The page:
(Bloomberg) — Federal Reserve officials said a strengthening economy and higher inflation could lead to earlier and faster interest-rate increases than previously expected, with some policy makers also favoring starting to shrink the balance sheet soon after.
“Participants generally noted that, given their individual outlooks for the economy, the labor market, and inflation, it may become warranted to increase the federal funds rate sooner or at a faster pace than participants had earlier anticipated,” according to minutes of the Dec. 14-15 meeting of the U.S. central bank’s policy-setting Federal Open Market Committee, published Wednesday.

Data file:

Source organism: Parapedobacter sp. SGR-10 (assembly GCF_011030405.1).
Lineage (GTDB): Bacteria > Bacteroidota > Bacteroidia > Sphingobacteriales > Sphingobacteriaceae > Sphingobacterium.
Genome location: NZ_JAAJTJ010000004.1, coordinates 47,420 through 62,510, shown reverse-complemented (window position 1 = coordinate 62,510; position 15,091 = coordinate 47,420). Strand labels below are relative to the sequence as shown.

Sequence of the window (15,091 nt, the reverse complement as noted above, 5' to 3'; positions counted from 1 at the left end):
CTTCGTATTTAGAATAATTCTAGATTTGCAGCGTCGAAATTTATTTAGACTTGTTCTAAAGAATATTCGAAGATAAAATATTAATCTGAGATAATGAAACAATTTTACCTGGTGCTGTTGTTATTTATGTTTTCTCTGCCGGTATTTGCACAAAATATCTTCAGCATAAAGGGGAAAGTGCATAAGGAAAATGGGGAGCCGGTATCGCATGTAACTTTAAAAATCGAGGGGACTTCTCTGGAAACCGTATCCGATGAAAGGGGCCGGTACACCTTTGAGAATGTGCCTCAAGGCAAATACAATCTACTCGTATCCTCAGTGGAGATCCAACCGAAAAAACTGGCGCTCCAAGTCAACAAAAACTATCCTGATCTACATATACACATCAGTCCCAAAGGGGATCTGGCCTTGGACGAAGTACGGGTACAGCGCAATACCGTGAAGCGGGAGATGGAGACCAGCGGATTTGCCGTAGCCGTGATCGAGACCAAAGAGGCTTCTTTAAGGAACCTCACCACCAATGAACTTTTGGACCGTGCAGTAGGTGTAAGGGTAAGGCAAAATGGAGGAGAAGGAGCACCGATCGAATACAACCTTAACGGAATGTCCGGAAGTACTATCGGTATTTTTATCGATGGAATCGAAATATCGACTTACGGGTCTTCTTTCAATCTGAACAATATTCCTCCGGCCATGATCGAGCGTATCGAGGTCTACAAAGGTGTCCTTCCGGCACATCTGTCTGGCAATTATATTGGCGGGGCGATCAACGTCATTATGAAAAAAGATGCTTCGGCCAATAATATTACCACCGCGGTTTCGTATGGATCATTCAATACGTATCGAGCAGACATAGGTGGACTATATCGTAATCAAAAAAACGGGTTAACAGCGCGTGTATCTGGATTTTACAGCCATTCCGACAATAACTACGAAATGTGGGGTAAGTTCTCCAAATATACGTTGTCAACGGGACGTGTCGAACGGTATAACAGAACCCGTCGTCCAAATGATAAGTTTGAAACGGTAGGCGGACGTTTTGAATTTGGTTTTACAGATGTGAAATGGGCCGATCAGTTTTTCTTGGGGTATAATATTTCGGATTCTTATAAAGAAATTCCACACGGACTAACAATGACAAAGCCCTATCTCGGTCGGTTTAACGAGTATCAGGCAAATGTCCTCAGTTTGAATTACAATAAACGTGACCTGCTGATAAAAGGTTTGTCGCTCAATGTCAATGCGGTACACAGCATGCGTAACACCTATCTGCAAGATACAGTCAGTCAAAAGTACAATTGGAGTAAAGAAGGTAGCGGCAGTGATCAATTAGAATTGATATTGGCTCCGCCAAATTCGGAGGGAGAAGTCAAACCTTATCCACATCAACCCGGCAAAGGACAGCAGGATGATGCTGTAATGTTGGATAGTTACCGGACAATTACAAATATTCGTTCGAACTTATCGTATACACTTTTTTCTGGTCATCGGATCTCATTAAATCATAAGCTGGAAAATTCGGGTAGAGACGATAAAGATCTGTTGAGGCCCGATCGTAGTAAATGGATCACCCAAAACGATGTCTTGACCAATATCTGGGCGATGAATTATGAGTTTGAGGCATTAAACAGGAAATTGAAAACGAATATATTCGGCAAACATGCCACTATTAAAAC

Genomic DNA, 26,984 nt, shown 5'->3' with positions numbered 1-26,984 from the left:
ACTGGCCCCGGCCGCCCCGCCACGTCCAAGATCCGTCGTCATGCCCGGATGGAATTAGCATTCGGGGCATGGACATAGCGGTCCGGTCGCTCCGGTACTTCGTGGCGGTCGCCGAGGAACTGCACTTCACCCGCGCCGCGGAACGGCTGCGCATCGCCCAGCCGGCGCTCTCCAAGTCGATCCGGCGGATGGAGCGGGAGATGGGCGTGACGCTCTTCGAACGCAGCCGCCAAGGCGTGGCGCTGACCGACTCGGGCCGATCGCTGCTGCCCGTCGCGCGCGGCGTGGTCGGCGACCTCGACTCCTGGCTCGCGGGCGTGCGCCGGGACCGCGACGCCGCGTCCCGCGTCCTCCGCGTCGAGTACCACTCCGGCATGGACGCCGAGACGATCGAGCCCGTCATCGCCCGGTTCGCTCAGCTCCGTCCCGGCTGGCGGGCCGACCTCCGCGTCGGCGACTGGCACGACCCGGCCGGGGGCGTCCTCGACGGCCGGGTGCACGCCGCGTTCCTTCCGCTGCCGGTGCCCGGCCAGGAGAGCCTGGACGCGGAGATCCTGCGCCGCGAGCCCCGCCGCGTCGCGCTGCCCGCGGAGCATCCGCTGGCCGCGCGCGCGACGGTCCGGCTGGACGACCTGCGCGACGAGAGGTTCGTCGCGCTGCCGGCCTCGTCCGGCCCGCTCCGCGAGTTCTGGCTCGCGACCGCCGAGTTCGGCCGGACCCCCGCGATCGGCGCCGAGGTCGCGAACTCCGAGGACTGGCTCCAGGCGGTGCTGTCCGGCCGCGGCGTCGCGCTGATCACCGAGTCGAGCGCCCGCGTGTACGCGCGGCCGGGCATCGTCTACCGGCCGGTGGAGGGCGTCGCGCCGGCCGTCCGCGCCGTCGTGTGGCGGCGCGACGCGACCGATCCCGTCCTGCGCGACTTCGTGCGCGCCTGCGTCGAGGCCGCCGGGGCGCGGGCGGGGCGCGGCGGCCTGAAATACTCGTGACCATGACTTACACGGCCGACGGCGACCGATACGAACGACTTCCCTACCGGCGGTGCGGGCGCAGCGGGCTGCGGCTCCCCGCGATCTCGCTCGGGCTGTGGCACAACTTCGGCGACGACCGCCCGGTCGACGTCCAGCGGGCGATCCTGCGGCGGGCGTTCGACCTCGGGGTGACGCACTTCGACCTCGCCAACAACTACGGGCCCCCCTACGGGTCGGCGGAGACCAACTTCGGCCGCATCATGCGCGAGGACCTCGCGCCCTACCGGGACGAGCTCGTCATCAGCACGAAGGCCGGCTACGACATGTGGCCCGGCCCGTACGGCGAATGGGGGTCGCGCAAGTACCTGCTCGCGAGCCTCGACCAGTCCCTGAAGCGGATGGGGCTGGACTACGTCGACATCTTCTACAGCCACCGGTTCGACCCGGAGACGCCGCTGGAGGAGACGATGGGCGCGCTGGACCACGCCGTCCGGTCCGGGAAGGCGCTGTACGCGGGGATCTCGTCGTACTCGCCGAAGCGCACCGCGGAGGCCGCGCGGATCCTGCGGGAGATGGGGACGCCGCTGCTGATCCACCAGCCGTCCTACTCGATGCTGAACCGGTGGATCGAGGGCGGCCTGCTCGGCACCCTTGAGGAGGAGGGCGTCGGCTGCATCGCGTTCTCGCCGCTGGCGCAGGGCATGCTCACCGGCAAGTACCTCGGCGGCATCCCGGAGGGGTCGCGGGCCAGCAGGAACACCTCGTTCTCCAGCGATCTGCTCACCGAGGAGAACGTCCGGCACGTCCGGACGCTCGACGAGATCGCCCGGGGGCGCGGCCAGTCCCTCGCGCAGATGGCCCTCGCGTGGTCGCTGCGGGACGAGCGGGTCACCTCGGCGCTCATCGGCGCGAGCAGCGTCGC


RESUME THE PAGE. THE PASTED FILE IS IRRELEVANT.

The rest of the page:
“Some participants also noted that it could be appropriate to begin to reduce the size of the Federal Reserve’s balance sheet relatively soon after beginning to raise the federal funds rate,” the minutes said.
At the conclusion of the December meeting, the FOMC announced it would wind down the Fed’s bond-buying program at a faster pace than first outlined at the previous meeting in early November, citing rising risks from inflation. The new schedule puts the central bank on track to conclude purchases in March.
Fed officials were also unanimous in expecting they would need to begin raising rates this year, according to anonymous projections published after the meeting. That marked a shift from the previous round of forecasts in September, which had shown the FOMC at the time was evenly divided on the question.
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Fed Minutes Flag Chance of Earlier Hikes, Balance-Sheet Rundown
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